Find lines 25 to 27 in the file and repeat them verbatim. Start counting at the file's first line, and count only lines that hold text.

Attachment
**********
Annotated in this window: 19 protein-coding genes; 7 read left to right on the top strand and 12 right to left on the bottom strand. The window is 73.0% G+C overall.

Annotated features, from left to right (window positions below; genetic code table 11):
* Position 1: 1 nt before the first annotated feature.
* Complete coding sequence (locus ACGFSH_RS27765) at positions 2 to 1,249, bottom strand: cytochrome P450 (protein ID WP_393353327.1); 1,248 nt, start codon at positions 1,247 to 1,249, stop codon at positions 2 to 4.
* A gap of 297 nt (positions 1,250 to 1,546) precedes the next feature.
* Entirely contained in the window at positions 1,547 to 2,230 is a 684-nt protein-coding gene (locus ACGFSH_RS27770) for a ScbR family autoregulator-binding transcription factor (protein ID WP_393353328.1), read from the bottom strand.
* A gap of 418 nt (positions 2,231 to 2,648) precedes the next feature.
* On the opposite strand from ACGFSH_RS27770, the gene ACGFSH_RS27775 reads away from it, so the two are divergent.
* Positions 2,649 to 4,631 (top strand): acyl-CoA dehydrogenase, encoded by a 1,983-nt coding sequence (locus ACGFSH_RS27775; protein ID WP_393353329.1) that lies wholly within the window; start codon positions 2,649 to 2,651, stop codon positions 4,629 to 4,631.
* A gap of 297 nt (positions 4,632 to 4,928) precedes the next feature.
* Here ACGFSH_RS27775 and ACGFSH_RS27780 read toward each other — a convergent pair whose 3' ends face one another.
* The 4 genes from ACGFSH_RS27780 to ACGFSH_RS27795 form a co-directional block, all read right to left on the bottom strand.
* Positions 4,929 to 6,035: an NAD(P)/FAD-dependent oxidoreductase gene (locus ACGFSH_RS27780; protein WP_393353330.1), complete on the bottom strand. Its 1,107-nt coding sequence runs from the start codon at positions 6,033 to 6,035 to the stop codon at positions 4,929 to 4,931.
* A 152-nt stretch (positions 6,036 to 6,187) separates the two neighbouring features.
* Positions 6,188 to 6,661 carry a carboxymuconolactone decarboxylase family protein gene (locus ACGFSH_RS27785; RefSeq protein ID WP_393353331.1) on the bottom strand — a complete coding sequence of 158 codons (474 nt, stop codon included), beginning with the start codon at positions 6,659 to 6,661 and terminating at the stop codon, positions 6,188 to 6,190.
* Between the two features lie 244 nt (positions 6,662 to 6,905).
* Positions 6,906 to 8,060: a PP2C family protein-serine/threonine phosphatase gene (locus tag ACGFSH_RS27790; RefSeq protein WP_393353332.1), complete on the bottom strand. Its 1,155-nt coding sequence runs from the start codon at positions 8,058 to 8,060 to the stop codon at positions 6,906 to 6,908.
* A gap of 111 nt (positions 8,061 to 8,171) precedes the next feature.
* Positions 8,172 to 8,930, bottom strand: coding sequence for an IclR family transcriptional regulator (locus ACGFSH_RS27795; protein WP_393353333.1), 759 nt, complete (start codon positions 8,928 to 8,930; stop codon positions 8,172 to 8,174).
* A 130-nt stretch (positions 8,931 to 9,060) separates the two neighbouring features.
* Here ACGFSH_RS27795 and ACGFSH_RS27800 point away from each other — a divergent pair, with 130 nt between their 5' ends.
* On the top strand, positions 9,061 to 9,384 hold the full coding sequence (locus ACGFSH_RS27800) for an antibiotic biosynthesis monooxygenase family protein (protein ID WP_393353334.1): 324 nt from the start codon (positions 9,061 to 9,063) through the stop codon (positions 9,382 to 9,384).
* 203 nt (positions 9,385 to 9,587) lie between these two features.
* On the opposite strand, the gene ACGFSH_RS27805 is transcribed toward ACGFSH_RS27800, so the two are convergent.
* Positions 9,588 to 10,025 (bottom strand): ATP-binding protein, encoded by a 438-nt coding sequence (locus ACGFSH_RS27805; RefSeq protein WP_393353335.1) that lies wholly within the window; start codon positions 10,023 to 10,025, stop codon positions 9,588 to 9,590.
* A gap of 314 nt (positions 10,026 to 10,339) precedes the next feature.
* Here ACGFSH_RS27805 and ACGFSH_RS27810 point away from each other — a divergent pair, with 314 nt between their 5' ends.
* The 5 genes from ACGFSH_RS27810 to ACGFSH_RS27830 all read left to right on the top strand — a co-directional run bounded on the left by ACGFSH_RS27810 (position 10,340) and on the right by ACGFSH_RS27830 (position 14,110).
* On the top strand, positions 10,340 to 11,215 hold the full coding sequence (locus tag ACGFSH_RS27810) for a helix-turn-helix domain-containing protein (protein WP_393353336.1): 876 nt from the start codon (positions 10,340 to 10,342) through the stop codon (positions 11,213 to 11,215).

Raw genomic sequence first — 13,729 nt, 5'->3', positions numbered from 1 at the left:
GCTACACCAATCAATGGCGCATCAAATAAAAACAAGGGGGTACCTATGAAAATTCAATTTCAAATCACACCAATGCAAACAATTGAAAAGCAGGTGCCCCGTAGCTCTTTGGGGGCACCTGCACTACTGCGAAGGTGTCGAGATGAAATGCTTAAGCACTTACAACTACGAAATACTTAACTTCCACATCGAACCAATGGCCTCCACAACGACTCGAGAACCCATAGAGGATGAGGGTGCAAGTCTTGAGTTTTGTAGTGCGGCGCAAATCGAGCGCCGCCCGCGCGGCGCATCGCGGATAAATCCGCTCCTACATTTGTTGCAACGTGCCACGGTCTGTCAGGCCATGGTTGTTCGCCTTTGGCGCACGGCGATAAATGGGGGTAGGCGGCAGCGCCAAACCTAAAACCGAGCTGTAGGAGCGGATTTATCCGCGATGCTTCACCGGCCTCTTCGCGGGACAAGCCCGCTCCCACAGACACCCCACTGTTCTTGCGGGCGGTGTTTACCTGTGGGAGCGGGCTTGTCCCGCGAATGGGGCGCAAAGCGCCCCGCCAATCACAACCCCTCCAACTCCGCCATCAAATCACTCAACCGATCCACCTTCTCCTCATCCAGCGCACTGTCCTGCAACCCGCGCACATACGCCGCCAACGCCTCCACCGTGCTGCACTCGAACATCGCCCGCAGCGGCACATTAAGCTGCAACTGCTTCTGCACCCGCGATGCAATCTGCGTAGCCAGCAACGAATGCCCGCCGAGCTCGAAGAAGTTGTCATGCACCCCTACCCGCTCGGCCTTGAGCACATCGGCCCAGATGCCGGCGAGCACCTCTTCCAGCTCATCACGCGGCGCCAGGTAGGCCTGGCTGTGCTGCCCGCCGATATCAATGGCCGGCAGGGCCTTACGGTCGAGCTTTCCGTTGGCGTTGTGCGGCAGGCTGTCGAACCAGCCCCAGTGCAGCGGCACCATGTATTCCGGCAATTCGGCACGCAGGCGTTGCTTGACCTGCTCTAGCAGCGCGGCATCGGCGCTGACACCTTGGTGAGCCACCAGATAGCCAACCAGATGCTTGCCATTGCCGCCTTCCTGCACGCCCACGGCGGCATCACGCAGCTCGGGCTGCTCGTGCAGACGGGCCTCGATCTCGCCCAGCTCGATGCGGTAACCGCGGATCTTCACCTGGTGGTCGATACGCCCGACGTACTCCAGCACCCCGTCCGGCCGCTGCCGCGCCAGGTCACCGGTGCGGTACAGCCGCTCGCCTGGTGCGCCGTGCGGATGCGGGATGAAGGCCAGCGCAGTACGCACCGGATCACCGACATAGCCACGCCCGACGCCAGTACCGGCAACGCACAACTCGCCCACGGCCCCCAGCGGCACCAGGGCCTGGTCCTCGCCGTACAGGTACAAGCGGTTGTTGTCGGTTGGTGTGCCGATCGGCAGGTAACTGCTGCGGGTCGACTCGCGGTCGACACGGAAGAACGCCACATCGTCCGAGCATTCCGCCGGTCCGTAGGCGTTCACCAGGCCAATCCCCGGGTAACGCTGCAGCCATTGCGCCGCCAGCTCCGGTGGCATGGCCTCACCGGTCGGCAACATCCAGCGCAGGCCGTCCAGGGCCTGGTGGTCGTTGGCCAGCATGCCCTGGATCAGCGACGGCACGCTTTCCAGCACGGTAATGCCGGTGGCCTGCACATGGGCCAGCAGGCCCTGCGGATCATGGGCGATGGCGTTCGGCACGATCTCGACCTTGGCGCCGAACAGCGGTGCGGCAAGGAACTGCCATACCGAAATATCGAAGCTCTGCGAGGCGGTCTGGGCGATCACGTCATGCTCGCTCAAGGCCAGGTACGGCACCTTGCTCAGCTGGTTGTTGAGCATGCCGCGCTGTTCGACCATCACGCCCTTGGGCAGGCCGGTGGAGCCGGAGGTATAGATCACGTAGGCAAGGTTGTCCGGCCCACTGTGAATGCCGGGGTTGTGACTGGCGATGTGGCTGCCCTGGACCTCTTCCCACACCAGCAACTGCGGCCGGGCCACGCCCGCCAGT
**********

* Positions 9,588 to 10,025 (bottom strand): ATP-binding protein, encoded by a 438-nt coding sequence (locus ACGFSH_RS27805; RefSeq protein WP_393353335.1) that lies wholly within the window; start codon positions 10,023 to 10,025, stop codon positions 9,588 to 9,590.
* A gap of 314 nt (positions 10,026 to 10,339) precedes the next feature.
* Here ACGFSH_RS27805 and ACGFSH_RS27810 point away from each other — a divergent pair, with 314 nt between their 5' ends.